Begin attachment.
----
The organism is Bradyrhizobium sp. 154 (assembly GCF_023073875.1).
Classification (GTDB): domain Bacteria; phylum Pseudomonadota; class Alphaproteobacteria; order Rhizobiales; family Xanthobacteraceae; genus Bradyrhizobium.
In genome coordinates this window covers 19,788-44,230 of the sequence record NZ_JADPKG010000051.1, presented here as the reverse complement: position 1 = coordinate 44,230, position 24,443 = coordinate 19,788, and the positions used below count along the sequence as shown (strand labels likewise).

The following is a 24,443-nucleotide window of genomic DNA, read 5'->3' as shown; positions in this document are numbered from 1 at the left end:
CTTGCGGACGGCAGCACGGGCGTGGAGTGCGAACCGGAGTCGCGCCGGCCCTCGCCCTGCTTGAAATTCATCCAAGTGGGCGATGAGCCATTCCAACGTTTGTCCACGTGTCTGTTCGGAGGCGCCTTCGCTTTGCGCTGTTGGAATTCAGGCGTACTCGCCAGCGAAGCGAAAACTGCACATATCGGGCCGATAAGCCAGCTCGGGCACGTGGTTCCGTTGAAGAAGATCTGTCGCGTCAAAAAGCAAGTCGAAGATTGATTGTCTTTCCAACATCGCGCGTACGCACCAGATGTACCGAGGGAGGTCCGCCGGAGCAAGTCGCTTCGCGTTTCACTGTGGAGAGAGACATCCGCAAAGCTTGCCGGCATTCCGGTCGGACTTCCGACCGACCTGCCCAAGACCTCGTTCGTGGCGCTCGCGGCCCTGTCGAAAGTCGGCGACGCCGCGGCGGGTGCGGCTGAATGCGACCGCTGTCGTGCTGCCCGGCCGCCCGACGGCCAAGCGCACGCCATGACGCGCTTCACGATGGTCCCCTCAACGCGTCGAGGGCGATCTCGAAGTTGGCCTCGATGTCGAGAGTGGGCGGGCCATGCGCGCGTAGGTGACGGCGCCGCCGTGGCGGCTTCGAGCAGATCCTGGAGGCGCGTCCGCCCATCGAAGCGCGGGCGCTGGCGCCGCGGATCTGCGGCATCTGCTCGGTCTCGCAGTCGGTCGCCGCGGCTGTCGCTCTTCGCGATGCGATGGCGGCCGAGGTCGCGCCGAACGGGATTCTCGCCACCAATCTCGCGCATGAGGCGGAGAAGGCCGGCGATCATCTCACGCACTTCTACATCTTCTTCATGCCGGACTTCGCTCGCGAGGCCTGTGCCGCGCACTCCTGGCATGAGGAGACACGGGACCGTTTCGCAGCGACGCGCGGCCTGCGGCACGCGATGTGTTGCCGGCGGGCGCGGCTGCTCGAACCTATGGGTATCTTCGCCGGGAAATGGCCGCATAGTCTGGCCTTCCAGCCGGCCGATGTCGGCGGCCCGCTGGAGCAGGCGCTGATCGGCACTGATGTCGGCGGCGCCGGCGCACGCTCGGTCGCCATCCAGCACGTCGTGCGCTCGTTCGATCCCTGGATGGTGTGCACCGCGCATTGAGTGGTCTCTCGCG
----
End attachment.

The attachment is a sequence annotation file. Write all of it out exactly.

The organism is Bradyrhizobium sp. 154 (assembly GCF_023073875.1).
Classification (GTDB): domain Bacteria; phylum Pseudomonadota; class Alphaproteobacteria; order Rhizobiales; family Xanthobacteraceae; genus Bradyrhizobium.
In genome coordinates this window covers 19,788-44,230 of the sequence record NZ_JADPKG010000051.1, presented here as the reverse complement: position 1 = coordinate 44,230, position 24,443 = coordinate 19,788, and the positions used below count along the sequence as shown (strand labels likewise).

The following is a 24,443-nucleotide window of genomic DNA, read 5'->3' as shown; positions in this document are numbered from 1 at the left end:
CTTGCGGACGGCAGCACGGGCGTGGAGTGCGAACCGGAGTCGCGCCGGCCCTCGCCCTGCTTGAAATTCATCCAAGTGGGCGATGAGCCATTCCAACGTTTGTCCACGTGTCTGTTCGGAGGCGCCTTCGCTTTGCGCTGTTGGAATTCAGGCGTACTCGCCAGCGAAGCGAAAACTGCACATATCGGGCCGATAAGCCAGCTCGGGCACGTGGTTCCGTTGAAGAAGATCTGTCGCGTCAAAAAGCAAGTCGAAGATTGATTGTCTTTCCAACATCGCGCGTACGCACCAGATGTACCGAGGGAGGTCCGCCGGAGCAAGTCGCTTCGCGTTTCACTGTGGAGAGAGACATCCGCAAAGCTTGCCGGCATTCCGGTCGGACTTCCGACCGACCTGCCCAAGACCTCGTTCGTGGCGCTCGCGGCCCTGTCGAAAGTCGGCGACGCCGCGGCGGGTGCGGCTGAATGCGACCGCTGTCGTGCTGCCCGGCCGCCCGACGGCCAAGCGCACGCCATGACGCGCTTCACGATGGTCCCCTCAACGCGTCGAGGGCGATCTCGAAGTTGGCCTCGATGTCGAGAGTGGGCGGGCCATGCGCGCGTAGGTGACGGCGCCGCCGTGGCGGCTTCGAGCAGATCCTGGAGGCGCGTCCGCCCATCGAAGCGCGGGCGCTGGCGCCGCGGATCTGCGGCATCTGCTCGGTCTCGCAGTCGGTCGCCGCGGCTGTCGCTCTTCGCGATGCGATGGCGGCCGAGGTCGCGCCGAACGGGATTCTCGCCACCAATCTCGCGCATGAGGCGGAGAAGGCCGGCGATCATCTCACGCACTTCTACATCTTCTTCATGCCGGACTTCGCTCGCGAGGCCTGTGCCGCGCACTCCTGGCATGAGGAGACACGGGACCGTTTCGCAGCGACGCGCGGCCTGCGGCACGCGATGTGTTGCCGGCGGGCGCGGCTGCTCGAACCTATGGGTATCTTCGCCGGGAAATGGCCGCATAGTCTGGCCTTCCAGCCGGCCGATGTCGGCGGCCCGCTGGAGCAGGCGCTGATCGGCACTGATGTCGGCGGCGCCGGCGCACGCTCGGTCGCCATCCAGCACGTCGTGCGCTCGTTCGATCCCTGGATGGTGTGCACCGCGCATTGAGTGGTCTCTCGCG